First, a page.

A new study takes a deep look at what is keeping Utah women from feeling successful in their government jobs.
“In fact a couple years ago we were the second worst in the nation for sexism. And that really emerges when you have a real distinction between what people in society think men should do and what they think women should do," Susan Madsen said.
Madsen is the founding director at the Utah Women in Leadership Project. And the lead researcher and author of the report.
The report found some things that keep women back are specific like being left out of work-related social activities such as playing golf. But other things are more about bias—even an unconscious bias—that women just aren’t supposed to be in the workplace.
Madsen gathered research from over 400 women who are employed in government at all levels in Utah. She said women are getting jobs and advancing but the workplace is harder for them. A big part of the study focused on women being interrupted and talked over in meetings.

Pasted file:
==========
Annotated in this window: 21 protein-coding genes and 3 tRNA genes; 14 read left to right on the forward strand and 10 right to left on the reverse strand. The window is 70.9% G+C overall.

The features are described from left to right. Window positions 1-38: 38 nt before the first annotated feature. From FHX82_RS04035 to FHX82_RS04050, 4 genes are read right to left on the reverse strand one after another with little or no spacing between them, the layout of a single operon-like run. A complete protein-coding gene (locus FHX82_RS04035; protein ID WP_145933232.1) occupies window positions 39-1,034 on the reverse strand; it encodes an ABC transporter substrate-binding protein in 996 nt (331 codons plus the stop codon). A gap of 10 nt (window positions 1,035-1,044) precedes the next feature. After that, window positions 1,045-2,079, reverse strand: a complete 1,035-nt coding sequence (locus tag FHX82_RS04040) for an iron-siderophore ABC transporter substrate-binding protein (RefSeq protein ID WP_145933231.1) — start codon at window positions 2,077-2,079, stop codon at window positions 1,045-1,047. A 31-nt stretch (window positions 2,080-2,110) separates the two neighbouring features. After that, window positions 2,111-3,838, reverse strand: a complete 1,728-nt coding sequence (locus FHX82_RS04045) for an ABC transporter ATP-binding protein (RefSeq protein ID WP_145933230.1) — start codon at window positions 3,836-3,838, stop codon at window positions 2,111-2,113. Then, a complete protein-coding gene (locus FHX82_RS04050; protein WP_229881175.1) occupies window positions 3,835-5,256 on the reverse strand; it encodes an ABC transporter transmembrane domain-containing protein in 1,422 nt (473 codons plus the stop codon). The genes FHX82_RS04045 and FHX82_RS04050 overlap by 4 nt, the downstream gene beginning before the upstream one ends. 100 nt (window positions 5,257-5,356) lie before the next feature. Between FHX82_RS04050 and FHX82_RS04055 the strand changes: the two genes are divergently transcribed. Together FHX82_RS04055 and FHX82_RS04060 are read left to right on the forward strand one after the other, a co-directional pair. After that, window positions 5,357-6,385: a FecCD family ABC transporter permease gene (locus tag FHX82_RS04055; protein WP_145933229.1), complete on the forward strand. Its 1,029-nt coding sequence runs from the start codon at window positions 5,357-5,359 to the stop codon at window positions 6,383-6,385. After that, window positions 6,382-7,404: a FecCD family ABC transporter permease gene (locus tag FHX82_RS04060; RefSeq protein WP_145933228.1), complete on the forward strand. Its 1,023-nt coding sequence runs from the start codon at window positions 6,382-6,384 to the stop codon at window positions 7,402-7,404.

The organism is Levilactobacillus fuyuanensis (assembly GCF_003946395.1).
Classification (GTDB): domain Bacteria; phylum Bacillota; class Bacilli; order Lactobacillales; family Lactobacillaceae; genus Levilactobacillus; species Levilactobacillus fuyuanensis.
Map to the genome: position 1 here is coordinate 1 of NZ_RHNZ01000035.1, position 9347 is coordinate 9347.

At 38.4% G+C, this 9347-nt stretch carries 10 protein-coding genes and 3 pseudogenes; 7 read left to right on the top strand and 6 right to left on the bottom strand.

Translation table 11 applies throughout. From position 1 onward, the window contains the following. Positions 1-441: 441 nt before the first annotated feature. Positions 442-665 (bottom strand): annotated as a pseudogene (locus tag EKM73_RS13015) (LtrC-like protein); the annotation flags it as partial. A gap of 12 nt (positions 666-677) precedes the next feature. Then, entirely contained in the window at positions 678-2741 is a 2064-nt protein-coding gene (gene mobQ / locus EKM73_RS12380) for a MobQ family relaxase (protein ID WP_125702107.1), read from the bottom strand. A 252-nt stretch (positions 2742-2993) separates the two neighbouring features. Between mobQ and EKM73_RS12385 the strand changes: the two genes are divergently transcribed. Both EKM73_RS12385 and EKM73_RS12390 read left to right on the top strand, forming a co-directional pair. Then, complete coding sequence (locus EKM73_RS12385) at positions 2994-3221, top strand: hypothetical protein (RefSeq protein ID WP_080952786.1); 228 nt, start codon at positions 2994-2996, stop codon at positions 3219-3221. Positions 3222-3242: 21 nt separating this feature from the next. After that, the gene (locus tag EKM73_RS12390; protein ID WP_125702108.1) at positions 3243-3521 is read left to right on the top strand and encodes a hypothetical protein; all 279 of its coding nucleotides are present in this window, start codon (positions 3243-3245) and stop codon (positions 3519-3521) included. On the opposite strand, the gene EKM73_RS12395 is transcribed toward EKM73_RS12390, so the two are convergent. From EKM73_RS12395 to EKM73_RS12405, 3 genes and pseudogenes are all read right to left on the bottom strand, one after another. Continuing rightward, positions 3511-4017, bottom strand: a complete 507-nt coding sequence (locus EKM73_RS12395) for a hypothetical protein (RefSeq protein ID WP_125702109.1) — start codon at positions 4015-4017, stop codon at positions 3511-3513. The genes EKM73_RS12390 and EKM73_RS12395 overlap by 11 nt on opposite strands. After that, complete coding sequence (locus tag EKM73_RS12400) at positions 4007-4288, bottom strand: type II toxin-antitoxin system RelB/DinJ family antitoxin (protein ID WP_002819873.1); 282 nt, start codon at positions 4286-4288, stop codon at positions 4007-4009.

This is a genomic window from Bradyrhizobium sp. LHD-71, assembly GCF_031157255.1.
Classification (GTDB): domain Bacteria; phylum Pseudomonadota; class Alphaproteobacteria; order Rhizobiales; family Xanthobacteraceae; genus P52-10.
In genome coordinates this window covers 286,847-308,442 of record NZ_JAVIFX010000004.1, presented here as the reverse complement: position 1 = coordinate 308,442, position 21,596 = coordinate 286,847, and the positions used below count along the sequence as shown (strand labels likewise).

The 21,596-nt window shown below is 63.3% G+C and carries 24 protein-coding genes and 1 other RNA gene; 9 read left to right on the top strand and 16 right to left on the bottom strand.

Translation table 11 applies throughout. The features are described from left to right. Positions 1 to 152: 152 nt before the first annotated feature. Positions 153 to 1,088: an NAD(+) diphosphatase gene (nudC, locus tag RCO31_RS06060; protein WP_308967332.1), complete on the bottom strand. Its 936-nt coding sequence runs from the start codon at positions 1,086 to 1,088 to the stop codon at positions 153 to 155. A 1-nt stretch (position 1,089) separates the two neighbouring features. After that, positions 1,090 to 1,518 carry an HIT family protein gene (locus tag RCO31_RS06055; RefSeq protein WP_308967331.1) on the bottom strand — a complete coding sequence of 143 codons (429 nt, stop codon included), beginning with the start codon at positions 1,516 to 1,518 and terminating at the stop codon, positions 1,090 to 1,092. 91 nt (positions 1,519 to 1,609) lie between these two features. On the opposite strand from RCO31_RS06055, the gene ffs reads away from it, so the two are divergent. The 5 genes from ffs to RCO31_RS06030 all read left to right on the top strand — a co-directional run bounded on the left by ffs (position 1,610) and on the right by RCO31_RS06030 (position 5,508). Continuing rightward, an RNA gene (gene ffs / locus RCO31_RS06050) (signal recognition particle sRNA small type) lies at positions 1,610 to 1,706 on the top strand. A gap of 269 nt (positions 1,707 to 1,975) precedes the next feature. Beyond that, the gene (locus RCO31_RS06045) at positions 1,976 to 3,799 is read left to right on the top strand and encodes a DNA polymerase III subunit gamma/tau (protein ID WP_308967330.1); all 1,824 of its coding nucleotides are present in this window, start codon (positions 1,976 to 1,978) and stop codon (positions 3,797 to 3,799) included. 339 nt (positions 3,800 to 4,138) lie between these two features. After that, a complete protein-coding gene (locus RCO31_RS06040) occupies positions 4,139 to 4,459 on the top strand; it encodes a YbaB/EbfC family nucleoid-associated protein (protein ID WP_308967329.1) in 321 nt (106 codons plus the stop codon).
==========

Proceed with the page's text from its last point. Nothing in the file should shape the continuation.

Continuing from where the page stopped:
“We titled that ‘stifled voices.' So they didn’t feel like they were being listened to, they were being shut down, ignored, talked over, dismissed, dismounted, those kinds of things," she said.
Madsen said people often don’t see what is happening unless someone calls it out, and that is why the research study can help organizations and leaders better understand how their work culture has to change.
For more information on this research study, please visit utwomen.org.